This project seeks to address two areas that have remained separated for some time: Indigenous methodologies on one hand, and quantitative methodologies on the other. To date, most (though certainly not all) work on Indigenous and decolonial methodologies have focused on qualitative methods in the social sciences and humanities, to the point where it can seem as though quantitative methods are antithetical to Indigenization, decolonization, or even Indigenous knowledge broadly.
Despite this, there are increasing calls from scientists, Indigenous peoples, and members of the public to recognize the colonial legacies inherent in inherited Western science approaches to research, and to do science differently (Belhabib, 2021; Trios et al., 2021), including advocating for co-management of resources, the inclusion of Indigenous people in data analysis and decision making, and other collaborative models where quantitative literacy and even fluency is required for participation. Yet, those terms of literacy cannot be determined solely by Western models for equitable and just collaboration and decision-making. In an interview with Rodriguez-Lonebear, an Elder said, “Sovereignty as tribal nations was given to us by the Creator. It is sacred. Data to exercise our sovereignty is also sacred” (2016: 268). This isn’t usually how data management and quantitative research is approached. But it can be. It must be.
A crucial understanding of this project is that Indigenous sciences are not the opposite of Western methodologies, though they will differ in important ways. In Indigenous Statistics, a rare treatment of Indigenous quantitative methodologies, Water and Andersen write that, “while the dissimilarity of the standpoints will necessarily result in divergence between Western and Indigenous quantitative methodologies, this difference should not be conflated with the reverse: to differ from Western quantitative methodology is not the same as opposing it. Nor, as is the practice in much of the current discussion of Indigenous methodologies, should difference from colonizer settler methodologies sit at the core of what makes Indigenous methodology Indigenous” (2013: 73). They, and we, argue that while Indigenous methodologies are created and led by Indigenous peoples, they are open to use by a broad array of researchers.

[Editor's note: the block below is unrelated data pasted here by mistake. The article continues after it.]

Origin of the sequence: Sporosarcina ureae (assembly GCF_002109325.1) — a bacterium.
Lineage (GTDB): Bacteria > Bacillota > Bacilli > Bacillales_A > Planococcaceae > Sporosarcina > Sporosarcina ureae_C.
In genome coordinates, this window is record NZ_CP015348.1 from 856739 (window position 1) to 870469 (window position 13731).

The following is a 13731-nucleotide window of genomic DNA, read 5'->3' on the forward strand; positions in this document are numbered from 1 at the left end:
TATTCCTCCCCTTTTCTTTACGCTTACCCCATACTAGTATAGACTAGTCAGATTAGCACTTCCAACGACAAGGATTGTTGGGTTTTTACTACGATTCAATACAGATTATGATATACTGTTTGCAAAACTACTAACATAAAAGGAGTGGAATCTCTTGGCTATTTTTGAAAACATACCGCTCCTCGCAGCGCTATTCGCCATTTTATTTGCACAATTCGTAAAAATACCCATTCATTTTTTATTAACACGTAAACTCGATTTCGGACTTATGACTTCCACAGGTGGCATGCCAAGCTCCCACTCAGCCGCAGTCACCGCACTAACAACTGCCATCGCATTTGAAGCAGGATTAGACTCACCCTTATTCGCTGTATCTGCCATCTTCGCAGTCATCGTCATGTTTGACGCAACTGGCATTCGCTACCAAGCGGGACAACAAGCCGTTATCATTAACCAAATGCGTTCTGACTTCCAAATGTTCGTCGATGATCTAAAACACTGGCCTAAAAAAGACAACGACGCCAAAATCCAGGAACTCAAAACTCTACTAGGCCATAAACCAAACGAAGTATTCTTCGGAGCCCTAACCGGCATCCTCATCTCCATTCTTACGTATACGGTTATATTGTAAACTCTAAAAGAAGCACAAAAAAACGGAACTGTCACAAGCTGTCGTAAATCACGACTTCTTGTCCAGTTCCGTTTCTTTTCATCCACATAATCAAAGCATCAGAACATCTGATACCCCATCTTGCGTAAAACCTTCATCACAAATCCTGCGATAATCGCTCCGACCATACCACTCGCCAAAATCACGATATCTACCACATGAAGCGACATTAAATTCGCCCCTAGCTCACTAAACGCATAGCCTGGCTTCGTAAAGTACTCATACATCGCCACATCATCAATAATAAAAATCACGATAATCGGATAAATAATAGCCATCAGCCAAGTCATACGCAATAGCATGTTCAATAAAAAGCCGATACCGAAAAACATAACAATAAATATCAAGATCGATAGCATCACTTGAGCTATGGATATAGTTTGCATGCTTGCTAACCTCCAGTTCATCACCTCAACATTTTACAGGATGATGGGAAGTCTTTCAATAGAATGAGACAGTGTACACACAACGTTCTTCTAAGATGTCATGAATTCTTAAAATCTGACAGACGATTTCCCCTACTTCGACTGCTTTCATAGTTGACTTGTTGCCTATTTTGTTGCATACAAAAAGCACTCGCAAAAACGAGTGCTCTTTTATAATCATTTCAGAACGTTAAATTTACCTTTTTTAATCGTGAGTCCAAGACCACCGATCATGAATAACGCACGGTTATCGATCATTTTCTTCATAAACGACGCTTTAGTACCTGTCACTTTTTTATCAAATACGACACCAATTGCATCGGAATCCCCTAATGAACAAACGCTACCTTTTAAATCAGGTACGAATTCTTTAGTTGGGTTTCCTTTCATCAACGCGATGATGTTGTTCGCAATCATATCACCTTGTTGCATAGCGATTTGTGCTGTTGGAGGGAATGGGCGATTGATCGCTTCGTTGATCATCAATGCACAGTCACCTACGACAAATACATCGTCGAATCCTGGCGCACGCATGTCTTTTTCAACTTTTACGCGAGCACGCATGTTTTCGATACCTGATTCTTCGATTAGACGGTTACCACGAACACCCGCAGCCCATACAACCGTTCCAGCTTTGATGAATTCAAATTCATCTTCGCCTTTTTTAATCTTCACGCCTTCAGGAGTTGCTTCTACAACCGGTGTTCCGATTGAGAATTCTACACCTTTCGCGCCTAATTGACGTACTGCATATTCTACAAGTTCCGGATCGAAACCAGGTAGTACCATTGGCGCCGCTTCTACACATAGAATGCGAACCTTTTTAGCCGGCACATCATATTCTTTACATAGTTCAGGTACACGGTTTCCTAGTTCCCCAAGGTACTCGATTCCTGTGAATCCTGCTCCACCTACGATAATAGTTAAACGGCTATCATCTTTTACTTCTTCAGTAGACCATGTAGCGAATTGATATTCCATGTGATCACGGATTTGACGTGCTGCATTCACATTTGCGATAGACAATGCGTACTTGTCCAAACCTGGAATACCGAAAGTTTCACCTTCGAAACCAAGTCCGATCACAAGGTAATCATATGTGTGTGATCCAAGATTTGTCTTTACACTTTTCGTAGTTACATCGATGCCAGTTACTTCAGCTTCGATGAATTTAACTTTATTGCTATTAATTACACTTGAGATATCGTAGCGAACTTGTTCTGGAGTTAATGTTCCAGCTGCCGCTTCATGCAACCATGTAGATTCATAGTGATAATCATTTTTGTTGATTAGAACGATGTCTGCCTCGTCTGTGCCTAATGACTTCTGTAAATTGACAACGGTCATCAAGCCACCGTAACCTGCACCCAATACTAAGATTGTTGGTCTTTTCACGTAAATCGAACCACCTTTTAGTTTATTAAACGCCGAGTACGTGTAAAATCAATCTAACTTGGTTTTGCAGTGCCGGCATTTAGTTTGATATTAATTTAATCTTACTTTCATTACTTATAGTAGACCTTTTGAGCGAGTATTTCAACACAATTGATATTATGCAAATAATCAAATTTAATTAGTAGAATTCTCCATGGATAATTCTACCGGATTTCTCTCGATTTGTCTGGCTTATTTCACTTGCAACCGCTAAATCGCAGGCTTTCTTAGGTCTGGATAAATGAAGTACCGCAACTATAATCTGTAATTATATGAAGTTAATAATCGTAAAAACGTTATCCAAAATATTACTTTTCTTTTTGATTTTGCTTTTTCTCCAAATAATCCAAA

What might this look like for quantitative research? Maggie Walter (Palawa), shows how her nayri kati (“good numbers”) approach changes research methods and outcomes on a project about Aboriginal and Torres Strait Islander participation in higher education (Walter and Andersen, 2013). Using nayri kati, Walter conceptualized the research topic in terms of Indigenous governance—an issue aligned with Indigenous movements (Smith, 1999)—so her research questions were about how well universities incorporate Aboriginal participation into their structures of governance, rather than deficit framing about why Aboriginal people fail to attend the university (2013: 95-6). Secondly, rather than aggregating data, she kept the data disaggregated by university to avoid “statistical decontextualizing…that distances data from the people and institutions whose actions, or lack of, contribute to creating the thing these data are measuring” (2013: 96). Instead, universities were ranked using publicly available data, including a comparison between Aboriginal student and staff enrolment and the Aboriginal population in the area. “By asking different questions [than her colleagues] of the same data, the problematic of low and only minimally increasing Indigenous participation in the higher education sector was situated within the individual university and the sector, not with Aboriginal staff or centers” (2013: 98). She writes that, “as expected, the first response by a number of university hierarchies was to question our methods, a response quickly blunted by reference to our data sources and theoretical frame. More importantly, [the report has] been widely picked up by Indigenous higher education leaders and others” (2013: 98-99). Thus, it is not just that tools change through Indigenous quantitative methodology: findings also change.
The Indigenous Quantaitive Methods project currently involves:
- A reading group of mainly Indigenous researchers who use quantitative methods in their research, as well as some non-Indigenous CLEAR members who are working collaboratively with Indigenous data
- A public Zotero library of texts and sources about Indigenous quantitative methods specifically
- A set of interviews with key Indigenous quantitative researchers about their methodological practices and how they align with Indigenous cosmologies, ethics, and community needs. These interviews will be brought together with existing published literature for a published overview of the state of Indigenous quantitative methods in Canada and the United States
- The project has an open PhD position (see “joining CLEAR”)
This project is funded by a SSHRC Insight grant and an NSERC Discovery Horizon grant.